28 Feb 2012

Portland Stone selected for Bomber Command Memorial

This new monument, costing £5 million, will commemorate the 55, 573 crew members of the RAF's Bobmer Command who were killed between 1939 and 1945.  The average age of those who lost their lives was just 22.

Bomber Command had the task of attacking German military targets and industries connected to the NAZI war effort during the Second World War. Despite their appalling losses, the airmen of Bomber Command were never given a campaign medal for their vital contribution to victory.

The memorial, which is due to be completed in 2012 ahead of the Queen's Jubilee celebrations, has been designed by Architect Liam O'Connor, who is best known for the Armed Forces Memorial in Staffordshire.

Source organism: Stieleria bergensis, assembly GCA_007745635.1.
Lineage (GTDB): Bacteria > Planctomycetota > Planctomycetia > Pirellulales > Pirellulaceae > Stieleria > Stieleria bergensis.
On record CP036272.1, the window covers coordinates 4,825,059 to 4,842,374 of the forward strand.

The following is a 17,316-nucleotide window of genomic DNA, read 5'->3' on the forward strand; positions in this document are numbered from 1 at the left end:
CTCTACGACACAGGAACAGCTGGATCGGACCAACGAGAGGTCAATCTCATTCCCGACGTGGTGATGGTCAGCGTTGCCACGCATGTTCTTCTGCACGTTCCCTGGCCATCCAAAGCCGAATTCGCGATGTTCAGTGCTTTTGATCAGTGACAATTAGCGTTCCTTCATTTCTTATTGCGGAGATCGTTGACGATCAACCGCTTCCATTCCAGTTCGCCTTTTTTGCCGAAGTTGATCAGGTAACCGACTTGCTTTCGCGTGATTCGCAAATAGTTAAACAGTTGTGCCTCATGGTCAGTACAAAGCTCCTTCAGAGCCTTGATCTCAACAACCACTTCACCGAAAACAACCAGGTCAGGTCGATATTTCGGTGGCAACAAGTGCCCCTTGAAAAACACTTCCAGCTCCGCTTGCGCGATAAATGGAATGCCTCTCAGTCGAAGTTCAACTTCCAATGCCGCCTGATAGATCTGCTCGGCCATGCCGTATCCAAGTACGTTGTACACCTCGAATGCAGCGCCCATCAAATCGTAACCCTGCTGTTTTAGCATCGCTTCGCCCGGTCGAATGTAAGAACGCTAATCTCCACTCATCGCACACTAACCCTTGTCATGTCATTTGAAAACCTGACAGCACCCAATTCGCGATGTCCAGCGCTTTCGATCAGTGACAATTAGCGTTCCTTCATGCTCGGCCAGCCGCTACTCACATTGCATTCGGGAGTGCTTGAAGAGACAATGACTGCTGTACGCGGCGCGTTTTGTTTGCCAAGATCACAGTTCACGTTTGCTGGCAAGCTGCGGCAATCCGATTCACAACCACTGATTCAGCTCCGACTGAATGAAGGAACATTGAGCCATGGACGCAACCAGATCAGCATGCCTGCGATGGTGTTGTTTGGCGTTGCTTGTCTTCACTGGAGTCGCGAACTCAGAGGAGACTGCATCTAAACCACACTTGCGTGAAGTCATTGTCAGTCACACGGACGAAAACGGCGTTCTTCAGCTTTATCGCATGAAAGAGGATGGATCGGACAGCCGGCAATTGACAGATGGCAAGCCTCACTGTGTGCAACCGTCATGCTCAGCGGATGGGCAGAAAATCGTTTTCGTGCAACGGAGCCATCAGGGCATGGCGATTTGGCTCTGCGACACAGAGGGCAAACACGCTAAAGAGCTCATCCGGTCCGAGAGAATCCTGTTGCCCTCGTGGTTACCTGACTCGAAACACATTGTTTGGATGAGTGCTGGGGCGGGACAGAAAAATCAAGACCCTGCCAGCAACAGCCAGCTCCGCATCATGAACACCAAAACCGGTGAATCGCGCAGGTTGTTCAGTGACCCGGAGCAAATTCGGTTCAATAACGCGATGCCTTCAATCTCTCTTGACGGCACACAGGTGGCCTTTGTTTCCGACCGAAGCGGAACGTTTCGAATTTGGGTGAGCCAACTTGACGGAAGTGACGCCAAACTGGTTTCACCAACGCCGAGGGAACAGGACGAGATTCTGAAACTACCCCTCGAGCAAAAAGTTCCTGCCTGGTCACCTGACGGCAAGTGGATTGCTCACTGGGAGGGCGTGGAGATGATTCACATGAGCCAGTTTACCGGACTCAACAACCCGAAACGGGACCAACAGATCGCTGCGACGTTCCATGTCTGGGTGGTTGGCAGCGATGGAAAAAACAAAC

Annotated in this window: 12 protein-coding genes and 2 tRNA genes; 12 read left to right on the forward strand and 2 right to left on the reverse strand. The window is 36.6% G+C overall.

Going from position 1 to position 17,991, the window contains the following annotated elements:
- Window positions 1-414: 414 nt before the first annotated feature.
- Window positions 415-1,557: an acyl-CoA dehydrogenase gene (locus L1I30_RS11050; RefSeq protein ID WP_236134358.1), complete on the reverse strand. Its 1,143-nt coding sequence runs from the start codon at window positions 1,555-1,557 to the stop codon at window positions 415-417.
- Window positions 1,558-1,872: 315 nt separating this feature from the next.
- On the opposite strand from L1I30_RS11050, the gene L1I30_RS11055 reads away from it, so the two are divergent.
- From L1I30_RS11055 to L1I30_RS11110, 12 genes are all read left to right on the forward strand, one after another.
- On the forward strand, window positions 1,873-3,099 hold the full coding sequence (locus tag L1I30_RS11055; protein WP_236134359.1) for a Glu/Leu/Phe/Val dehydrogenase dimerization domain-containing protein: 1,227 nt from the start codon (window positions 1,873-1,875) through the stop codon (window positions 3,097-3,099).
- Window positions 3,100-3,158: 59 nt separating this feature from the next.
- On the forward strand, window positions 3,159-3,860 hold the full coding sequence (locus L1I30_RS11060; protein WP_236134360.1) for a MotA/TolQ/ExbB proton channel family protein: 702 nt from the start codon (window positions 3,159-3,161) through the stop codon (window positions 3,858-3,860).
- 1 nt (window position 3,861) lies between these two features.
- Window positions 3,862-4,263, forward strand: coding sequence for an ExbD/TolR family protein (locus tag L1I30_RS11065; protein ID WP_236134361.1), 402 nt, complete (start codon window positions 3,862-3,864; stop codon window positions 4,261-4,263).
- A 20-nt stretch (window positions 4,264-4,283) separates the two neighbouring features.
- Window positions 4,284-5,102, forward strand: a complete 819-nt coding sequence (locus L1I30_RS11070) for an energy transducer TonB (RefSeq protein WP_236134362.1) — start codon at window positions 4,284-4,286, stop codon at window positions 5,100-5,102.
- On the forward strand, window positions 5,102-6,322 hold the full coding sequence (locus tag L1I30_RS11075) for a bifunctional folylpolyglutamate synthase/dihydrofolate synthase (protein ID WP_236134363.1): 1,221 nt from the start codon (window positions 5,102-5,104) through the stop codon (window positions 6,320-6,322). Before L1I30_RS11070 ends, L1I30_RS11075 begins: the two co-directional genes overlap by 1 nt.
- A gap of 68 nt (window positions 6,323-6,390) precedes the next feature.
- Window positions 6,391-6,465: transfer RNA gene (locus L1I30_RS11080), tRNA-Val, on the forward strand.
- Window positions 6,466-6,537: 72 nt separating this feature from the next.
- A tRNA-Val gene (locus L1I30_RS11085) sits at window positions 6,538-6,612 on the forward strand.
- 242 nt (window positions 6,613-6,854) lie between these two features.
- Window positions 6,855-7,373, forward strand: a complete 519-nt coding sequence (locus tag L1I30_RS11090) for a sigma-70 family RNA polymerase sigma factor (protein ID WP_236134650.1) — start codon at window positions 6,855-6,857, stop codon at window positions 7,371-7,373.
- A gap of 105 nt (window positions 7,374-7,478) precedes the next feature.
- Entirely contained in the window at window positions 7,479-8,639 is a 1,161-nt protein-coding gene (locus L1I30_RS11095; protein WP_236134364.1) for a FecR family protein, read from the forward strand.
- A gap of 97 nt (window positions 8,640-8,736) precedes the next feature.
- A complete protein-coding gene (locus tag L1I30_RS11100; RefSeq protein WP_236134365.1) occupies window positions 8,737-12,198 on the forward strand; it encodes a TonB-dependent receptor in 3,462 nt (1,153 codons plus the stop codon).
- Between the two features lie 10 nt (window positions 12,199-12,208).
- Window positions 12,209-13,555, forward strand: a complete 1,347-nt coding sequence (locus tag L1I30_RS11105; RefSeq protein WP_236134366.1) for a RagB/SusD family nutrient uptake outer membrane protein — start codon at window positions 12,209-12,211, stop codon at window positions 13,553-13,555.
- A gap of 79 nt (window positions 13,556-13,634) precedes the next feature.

The memorial will be built to be modern, yet classical, in Portland Stone. At its heart will be the bronze sculptures of the aircrew. Within the memorial, the space is open to the sky with an opening designed to allow light to fall directly onto the aircrew.  The sculpture will be set on a 1.5 metre black basalt plinth. The height of the plinth and the scale of the sculpture as a whole means that visitors will always see the profile of the figure against the sky above them, day and night - thus rendering that section of the sky powerfully symbolic for the memorial.

The foundation stone for the memorial was laid in Green Park, London on 4th May 2011